Now what’s the point of this parable? He spake a parable unto them of this end, that men ought always to pray and not to faint. So here’s a widow, that does the one thing she knows how to do, she nags the judge. She goes after him day and night, she haunts the door to the court and to his house. Pleading with him to open the case. ‘Avenge me of mine adversary.’ And he would not for a while. Why bother with a helpless woman? Let sleeping dogs lie. Whoever defrauded her is an important person perhaps in the community, she doesn’t count, she can’t get a single man in the community, a single friend to come and plead for her. Why bother with her? But afterward he said within himself: ‘Though I fear not God nor regard man, yet because this widow troubleth me, I will avenger her. Lest by her continual coming she weary me.’ Now here’s a crooked judge. Justice is not his concern. But it was getting to him that that widow was right with him all the time, pleading her case. It was getting him down. And so he said ‘just to get rid of her, to have this annoyance come to an end, I’ll give her what she wants.’ And our Lord said ‘Hear what the unjust judge says. And shall God not avenge his own elect which cry day and night unto him, though he bear long with them?’ I do not believe there are many passages in Scripture that equal this as an indictment against of us. As an indictment. [00:12:20]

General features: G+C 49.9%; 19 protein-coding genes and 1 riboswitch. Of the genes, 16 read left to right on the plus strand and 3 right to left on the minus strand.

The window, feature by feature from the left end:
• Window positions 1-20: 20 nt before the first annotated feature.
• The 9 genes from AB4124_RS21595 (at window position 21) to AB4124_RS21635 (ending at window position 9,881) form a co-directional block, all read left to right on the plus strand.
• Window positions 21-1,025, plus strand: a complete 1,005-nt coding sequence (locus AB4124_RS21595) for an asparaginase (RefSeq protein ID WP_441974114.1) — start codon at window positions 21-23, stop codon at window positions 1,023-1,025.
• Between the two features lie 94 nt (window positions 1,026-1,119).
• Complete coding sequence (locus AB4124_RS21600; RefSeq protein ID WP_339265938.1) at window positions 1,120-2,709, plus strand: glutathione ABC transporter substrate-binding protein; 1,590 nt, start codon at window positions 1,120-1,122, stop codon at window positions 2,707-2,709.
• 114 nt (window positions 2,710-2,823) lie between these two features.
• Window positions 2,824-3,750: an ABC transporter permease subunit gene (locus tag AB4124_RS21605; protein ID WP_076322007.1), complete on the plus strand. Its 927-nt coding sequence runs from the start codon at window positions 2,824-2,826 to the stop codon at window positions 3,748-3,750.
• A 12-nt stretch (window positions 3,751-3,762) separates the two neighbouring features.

Because what is our Lord saying? ...
Because what is our Lord saying? ‘You who claim to be believers, if a crooked judge is going to hear the prayer of the most helpless person is society that you can imagine, a lone widow, how dare you treat the almighty as though and all righteous God as though he will not hear?’ And isn’t that how we pray? We don’t expect our prayers to get out of the room. We do it because it’s a duty. We do it with no expectation of an answer or of victory. Here is a woman pleading for justice, for righteousness, and even an unjust judge grants it. And our Lord says ‘shall not God avenge his own elect? I tell you he shall avenge them speedily.’ [00:13:35]
This is a rebuke to us...
This is a rebuke to us. We are confronted with all kinds of problems, in our own circle, in our community and in our nation, as citizens and as Christians. We are ready to bewail them, we are ready to talk about them at the dinner table, and on the telephone and with our friends, and to write letters to the editors, I write enough of them, and to the congressmen and the state representatives, good, I believe in that. Very strongly. But how about letters to the all-righteous judge? All our talking one with another accomplishes very little. But our Lord declares that he will avenge his own elect speedily. [00:14:38]
And what’s the whole point of this parable? ...